Advances into this way of thinking are emerging all the time. Metamask is one of the most well-known Web3 wallets, for example – essentially giving users a way of navigating this new internet and the blockchain with privacy and confidence.
Similarly, the Brave browser has made waves for providing users privacy and control over their online presence, up to and including control over how they’re advertised to online – if at all. Users can even earn cryptocurrency as they browse.
In the same way that people are becoming more and more sceptical about many of the Big Tech players running the internet today, so too is suspicion around banks and financing rising.
Anyone who’s even dabbled just a little in blockchain cryptocurrencies will have heard someone spreading bad rumours that crypto is used by criminals. And fair enough – sometimes it is. Same as physical cash, or anything else.
Besides, what about the rampant corruption in the existing financial frameworks of the world today? What about the fact that banks can simply decide to freeze someone’s legitimate assets – ironically, especially where crypto riches are involved?
People who have had enough of the untrustworthy ways of the financial world are enjoying the digital transformation brought on by DeFi – decentralised finance. Forget the expenses of converting fiat currencies when you’re sending money overseas, forget bank fees and having your transactions traced for marketing purposes.
DeFi uses the decentralisation of the blockchain to have peer to peer transactions in a trustless economy reign supreme. It doesn’t matter where in the world you are, to whom you’re sending money or why you want to send it – it’s your privacy and under your control.
Web3 is evolving with DeFi as its backbone. Not only does that mean buying and selling internationally using Web3 platforms is easy, backed by the security baked into blockchain technology.
It also means that, for the first time, loans and credit are open to everyone outside of the frameworks of the existing banking system – without outdated and judgemental rules like credit checks and overbearing personal questions to worry about.
The beauty of the blockchain is that it’s so incredibly secure, especially compared to the online platforms we’re so used to. Even after decades of evolving best practises, the frightening truth is that cybersecurity is always a perilous practice, and even the most vigilant online citizen can be targeted for hacking attempts out of nowhere.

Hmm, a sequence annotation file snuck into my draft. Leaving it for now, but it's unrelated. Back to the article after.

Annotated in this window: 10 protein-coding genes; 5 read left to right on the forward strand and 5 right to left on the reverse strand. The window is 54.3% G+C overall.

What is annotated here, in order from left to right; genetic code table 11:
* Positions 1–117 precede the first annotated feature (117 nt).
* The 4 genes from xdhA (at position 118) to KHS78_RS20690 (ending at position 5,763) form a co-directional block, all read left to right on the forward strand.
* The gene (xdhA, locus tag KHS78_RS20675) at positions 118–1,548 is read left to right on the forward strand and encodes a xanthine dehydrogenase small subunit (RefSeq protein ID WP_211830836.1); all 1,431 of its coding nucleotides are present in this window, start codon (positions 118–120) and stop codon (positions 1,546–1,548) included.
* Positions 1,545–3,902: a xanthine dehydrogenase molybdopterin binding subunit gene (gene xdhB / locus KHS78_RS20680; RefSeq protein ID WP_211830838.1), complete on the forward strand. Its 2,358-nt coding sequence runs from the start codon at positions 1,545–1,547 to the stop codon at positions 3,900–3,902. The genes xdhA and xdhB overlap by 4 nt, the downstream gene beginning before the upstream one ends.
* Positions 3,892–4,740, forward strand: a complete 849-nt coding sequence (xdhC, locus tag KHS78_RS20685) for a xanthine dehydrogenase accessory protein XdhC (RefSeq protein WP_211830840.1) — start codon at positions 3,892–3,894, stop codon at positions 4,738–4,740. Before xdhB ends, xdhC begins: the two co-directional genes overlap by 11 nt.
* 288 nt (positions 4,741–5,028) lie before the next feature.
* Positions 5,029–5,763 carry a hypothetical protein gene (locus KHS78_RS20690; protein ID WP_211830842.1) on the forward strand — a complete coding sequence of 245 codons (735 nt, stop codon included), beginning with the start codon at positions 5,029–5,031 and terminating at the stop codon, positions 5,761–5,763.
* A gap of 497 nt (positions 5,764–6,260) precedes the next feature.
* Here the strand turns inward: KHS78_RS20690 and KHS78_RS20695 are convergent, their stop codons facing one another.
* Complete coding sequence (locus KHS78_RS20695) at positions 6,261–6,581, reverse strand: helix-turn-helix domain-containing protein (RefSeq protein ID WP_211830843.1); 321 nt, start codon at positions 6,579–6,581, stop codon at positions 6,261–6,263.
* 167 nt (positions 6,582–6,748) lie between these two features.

Yet personal hacking attacks are nothing compared to what happens when big companies are hacked into by cunning cybercriminals. One company means one target for attack – in other words, what’s known as a single point of failure.
Your bank, your social media, even your supermarket – they’re all targets with a single point of failure, because they used a centralised structure. One company has one website and one IT team and server infrastructure.
With Web3, decentralisation and blockchain technology operates the internet. That means if someone tries to hack into any Web3 websites, they’ll be tackling just one of countless nodes keeping the platform running – causing far less disruption to Web3 sites overall.
One of the biggest problems facing the internet today is the segregation that happens between one territory and the next. While solutions like VPNs have been invented to try and let people overcome limitations to their internet access by pretending they’re logging on from another country, that’s more like sticking a plaster over a wound that actually needs serious surgery!
The internet was envisioned as a great equaliser to our global society, yet in modern times it’s not quite the case. It could be more innocent things, like being locked out of watching a show you want to stream because you live in the wrong country.